• owned by the producer, which has not yet completely performed its task (in fact the producer might not even have started work);
  • owned by the producer, which has finished its task (the slot therefore contains the result of the computation);
  • in the process of having ownership transferred to the consumer; or
  • owned by the consumer, which can mutate the contents of the slot if required,

and cycles through these four states in that order.

In general, then, one worker is the 'owner' of two slots at once. For example, the run-tape-once worker mutates the 'active pattern' slot to move the cam-wheels as each letter is processed, and also mutates the 'live counters' slot to count the occurrences of, in our case, 'q(3)+q(4)==0'. The 'tee'd "stepped patterns with counts" data-slot is 'owned', and so potentially mutated, by both of its consumers, which seems to be asking for trouble. However, it is in fact not mutated by either consumer so we get away with it.

4.1.2 Scheduler behaviour

As noted, the orange 'scheduler' boxes coordinate the workers which transform data from one slot to the next. The behaviour of the simple 'Pipe' scheduler in controlling a worker is to cycle through the following steps.

  • Wait for input slot to contain data.
  • Take ownership of input slot.
  • Wait for output slot to be given to us.
  • Instruct our worker to consume input and produce output; wait for worker to complete.
  • Release input slot.
  • Notify downstream scheduler that our output (i.e., its input) is available.
  • Wait for downstream scheduler to take ownership of our output slot.

The 'tee' and 'join' schedulers are slightly more complex but follow the same principals.

4.2 Feeding work-units and collecting results

There is also a component whose job is to feed work-units in at the top, and another one whose job is to collect the 'printer records' from the bottom.

4.3 Double-body Colossus

An advantage of FPGAs, for suitable problems, is the ability to do lots of things in parallel. A 'long run' is a good candidate for this, requiring 754 runs through the tape in the case of our Chi(3)/Chi(4) run, with no communication required between these computations.

The design therefore consists of multiple 'body' components, with a 'head' at the top to distribute work units to the bodies, and a 'tail' at the bottom to collate the results from the bodies. It turned out that the design was using c.2/3 of the resources on my XuLA board with two bodies, so the parallelism was limited, but the principle was shown to be sound.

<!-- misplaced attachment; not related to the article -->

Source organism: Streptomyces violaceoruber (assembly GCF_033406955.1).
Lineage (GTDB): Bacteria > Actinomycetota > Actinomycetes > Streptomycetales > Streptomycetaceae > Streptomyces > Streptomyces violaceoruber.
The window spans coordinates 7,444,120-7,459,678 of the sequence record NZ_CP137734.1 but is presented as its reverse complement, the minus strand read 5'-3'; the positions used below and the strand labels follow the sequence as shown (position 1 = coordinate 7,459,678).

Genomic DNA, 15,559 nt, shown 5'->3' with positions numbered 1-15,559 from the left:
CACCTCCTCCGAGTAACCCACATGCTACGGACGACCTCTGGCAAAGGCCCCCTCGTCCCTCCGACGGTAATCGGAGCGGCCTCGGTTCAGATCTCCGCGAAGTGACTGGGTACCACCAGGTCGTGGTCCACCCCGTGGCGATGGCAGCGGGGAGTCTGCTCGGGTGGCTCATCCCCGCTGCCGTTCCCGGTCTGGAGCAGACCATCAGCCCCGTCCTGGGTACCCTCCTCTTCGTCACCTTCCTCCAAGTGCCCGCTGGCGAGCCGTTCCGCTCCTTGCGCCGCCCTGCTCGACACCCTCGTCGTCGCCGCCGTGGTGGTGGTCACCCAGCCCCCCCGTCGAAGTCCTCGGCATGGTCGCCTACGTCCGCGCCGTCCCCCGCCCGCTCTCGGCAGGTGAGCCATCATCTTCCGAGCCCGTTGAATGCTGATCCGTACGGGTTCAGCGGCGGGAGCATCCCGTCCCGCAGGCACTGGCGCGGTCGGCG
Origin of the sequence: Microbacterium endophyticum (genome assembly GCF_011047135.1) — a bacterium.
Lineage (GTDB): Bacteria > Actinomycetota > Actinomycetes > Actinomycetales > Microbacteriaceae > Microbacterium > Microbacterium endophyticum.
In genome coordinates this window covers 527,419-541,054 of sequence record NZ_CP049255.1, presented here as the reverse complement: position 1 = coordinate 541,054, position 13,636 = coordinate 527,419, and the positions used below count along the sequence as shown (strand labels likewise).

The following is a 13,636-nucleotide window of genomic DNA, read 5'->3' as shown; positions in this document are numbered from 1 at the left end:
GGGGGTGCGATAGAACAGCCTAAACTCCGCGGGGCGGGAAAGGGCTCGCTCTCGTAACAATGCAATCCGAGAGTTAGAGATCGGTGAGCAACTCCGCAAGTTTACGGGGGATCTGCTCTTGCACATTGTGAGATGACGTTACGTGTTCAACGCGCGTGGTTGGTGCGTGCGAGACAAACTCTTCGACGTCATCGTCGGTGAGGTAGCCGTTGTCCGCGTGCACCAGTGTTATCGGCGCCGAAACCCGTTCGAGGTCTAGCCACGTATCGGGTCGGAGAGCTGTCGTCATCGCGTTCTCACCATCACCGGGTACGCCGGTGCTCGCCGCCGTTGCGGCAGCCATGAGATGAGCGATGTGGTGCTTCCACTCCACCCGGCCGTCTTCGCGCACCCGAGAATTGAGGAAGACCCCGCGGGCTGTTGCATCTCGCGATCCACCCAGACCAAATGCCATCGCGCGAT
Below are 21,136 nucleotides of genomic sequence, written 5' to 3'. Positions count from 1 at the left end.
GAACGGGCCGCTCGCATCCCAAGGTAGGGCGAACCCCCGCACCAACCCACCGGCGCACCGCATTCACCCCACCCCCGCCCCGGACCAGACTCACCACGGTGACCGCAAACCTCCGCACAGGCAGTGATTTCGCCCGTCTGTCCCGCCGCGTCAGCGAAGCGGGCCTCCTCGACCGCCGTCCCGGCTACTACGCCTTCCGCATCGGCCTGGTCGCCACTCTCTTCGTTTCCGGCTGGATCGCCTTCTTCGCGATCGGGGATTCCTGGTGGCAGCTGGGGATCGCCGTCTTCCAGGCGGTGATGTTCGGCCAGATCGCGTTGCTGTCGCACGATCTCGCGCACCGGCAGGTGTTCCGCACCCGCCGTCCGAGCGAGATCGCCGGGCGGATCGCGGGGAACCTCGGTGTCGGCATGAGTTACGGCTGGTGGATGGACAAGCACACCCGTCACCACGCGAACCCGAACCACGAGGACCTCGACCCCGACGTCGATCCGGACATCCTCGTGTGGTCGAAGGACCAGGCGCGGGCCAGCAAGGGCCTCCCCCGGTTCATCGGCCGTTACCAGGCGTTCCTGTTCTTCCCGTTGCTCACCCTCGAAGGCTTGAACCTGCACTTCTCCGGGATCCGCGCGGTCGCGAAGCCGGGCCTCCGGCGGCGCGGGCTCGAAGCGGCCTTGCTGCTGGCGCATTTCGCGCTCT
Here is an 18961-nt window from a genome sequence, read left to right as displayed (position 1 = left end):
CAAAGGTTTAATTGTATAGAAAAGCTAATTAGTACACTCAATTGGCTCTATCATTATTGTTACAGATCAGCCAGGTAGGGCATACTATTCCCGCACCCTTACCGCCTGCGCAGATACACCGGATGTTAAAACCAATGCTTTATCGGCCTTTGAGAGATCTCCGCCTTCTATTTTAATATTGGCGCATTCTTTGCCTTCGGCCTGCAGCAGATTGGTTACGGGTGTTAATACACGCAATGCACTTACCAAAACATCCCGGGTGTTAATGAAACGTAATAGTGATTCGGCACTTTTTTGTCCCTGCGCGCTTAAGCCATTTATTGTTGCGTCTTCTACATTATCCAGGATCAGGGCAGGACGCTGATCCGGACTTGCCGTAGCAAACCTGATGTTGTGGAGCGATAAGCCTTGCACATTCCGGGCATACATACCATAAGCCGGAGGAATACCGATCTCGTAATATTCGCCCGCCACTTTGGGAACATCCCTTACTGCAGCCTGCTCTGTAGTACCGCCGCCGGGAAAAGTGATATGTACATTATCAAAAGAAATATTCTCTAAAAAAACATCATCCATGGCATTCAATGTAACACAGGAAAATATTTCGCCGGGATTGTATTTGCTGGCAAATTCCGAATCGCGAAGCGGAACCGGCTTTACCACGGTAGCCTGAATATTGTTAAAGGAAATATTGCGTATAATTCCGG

The overall data-flow, combining a head, two bodies, and a tail, is thus as follows. The orange 'body pipeline' box below stands for the above figure.

whole-pipeline.png

The 'initiate-run' slot is a dummy; a commmand from the RPi (see below) sets this to 'available' to set the whole run off.

The 'iterate/source' scheduler repeatedly asks the 'stepping generator' worker for the 'next' value, and has a protocol for detecting when the iteration is done. The 'distribute' and 'collect/sink' schedulers choose among a collection (here just two) of potential consumers or producers, which is done by polling. These schedulers have 'indexed' workers, to control which consumer or producer from the collection is to act.

5 Configuration and control

The next question is how to control all this from the RPi.

This aspect of the design is based around an 8-bit address space of commands, some taking an 8-bit data value. Different components respond to different commands. Each command returns an 8-bit value, and there is also an extra response bit to signify success or failure, as some return values are naturally 8-bit.

This whole bus (of command/data/control from RPi to FPGA, and response/control from FPGA to RPi) sprawls everywhere round the design, which I was uneasy about but it worked. Every component reads from the 'command' parts of the bus. The responses from each component are OR-reduced to give the response read by the RPi.

Some commands are configuration commands, and set various values within the system. For example, tape contents, wheel patterns, Q calculation, predicates on Q, and stepping and print-threshold settings. Other commands trigger operations. For example, the workers are normally under the control of the schedulers, but each worker can also be individually triggered from the RPi for testing purposes.